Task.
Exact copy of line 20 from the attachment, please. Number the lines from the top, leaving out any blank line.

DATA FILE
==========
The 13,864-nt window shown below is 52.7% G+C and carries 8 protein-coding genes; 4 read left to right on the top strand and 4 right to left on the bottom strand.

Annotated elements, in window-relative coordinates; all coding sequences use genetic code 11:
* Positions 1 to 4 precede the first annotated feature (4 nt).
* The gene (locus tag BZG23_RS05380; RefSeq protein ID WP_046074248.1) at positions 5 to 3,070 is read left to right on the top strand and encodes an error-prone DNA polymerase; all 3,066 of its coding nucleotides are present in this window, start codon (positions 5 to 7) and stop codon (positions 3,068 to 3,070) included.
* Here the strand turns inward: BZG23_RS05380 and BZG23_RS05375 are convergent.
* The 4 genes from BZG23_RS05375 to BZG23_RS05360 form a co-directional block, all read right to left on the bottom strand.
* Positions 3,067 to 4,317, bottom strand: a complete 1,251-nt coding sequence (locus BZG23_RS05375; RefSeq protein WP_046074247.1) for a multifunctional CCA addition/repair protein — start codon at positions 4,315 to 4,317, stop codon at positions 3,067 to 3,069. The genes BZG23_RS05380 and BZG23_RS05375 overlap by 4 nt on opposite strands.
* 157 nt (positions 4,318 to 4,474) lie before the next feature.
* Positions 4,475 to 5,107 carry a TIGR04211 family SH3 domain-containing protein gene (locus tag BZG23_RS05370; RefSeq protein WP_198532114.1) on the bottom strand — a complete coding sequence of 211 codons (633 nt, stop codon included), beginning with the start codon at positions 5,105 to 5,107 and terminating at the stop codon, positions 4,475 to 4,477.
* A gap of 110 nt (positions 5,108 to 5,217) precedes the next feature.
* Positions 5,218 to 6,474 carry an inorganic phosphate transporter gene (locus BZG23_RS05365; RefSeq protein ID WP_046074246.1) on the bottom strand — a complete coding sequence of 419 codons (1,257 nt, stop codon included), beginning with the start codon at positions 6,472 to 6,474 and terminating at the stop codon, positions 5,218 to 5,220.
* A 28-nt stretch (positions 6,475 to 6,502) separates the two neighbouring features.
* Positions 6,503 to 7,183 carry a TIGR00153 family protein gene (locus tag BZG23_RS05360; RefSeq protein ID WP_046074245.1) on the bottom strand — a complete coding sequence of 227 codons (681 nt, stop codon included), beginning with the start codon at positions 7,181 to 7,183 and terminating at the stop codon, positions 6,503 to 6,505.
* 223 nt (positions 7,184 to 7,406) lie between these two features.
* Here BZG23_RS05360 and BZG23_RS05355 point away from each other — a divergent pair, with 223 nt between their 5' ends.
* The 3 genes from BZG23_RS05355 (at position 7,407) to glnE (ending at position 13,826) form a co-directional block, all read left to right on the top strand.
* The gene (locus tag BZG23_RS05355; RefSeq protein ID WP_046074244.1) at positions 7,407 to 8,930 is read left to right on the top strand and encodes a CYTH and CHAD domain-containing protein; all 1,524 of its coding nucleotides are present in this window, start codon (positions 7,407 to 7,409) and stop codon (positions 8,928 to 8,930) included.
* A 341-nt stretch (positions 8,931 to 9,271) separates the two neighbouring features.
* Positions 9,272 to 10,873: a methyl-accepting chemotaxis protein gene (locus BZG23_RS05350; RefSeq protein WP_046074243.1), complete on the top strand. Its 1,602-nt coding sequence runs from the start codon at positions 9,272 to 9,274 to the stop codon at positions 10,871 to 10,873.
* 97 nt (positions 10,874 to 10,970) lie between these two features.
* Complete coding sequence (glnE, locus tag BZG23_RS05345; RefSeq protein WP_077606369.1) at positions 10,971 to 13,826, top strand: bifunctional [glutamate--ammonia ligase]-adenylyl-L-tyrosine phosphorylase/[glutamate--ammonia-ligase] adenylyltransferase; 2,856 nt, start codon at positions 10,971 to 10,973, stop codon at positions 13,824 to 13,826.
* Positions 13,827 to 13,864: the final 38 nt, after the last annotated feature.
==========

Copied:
* 97 nt (positions 10,874 to 10,970) lie between these two features.